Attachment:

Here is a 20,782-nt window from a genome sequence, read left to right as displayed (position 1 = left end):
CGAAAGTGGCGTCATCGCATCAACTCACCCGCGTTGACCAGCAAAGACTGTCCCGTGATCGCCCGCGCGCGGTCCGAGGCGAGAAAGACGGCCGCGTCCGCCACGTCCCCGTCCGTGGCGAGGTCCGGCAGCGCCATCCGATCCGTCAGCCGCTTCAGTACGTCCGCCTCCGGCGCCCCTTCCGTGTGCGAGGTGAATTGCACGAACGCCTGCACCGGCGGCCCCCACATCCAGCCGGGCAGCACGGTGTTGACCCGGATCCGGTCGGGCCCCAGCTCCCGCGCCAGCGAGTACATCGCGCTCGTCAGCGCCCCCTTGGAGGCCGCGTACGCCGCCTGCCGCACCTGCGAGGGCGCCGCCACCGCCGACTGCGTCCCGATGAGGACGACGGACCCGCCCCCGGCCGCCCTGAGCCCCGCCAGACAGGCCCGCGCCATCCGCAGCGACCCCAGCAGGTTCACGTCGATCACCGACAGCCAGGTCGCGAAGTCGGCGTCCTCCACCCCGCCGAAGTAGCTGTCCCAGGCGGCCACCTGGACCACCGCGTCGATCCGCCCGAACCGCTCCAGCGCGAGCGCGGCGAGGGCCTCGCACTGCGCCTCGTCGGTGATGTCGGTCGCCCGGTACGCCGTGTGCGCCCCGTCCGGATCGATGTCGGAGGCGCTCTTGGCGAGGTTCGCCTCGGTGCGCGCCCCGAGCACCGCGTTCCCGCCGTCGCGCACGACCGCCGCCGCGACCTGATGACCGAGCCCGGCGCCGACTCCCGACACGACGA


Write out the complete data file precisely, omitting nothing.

Here is a 20,782-nt window from a genome sequence, read left to right as displayed (position 1 = left end):
CGAAAGTGGCGTCATCGCATCAACTCACCCGCGTTGACCAGCAAAGACTGTCCCGTGATCGCCCGCGCGCGGTCCGAGGCGAGAAAGACGGCCGCGTCCGCCACGTCCCCGTCCGTGGCGAGGTCCGGCAGCGCCATCCGATCCGTCAGCCGCTTCAGTACGTCCGCCTCCGGCGCCCCTTCCGTGTGCGAGGTGAATTGCACGAACGCCTGCACCGGCGGCCCCCACATCCAGCCGGGCAGCACGGTGTTGACCCGGATCCGGTCGGGCCCCAGCTCCCGCGCCAGCGAGTACATCGCGCTCGTCAGCGCCCCCTTGGAGGCCGCGTACGCCGCCTGCCGCACCTGCGAGGGCGCCGCCACCGCCGACTGCGTCCCGATGAGGACGACGGACCCGCCCCCGGCCGCCCTGAGCCCCGCCAGACAGGCCCGCGCCATCCGCAGCGACCCCAGCAGGTTCACGTCGATCACCGACAGCCAGGTCGCGAAGTCGGCGTCCTCCACCCCGCCGAAGTAGCTGTCCCAGGCGGCCACCTGGACCACCGCGTCGATCCGCCCGAACCGCTCCAGCGCGAGCGCGGCGAGGGCCTCGCACTGCGCCTCGTCGGTGATGTCGGTCGCCCGGTACGCCGTGTGCGCCCCGTCCGGATCGATGTCGGAGGCGCTCTTGGCGAGGTTCGCCTCGGTGCGCGCCCCGAGCACCGCGTTCCCGCCGTCGCGCACGACCGCCGCCGCGACCTGATGACCGAGCCCGGCGCCGACTCCCGACACGACGA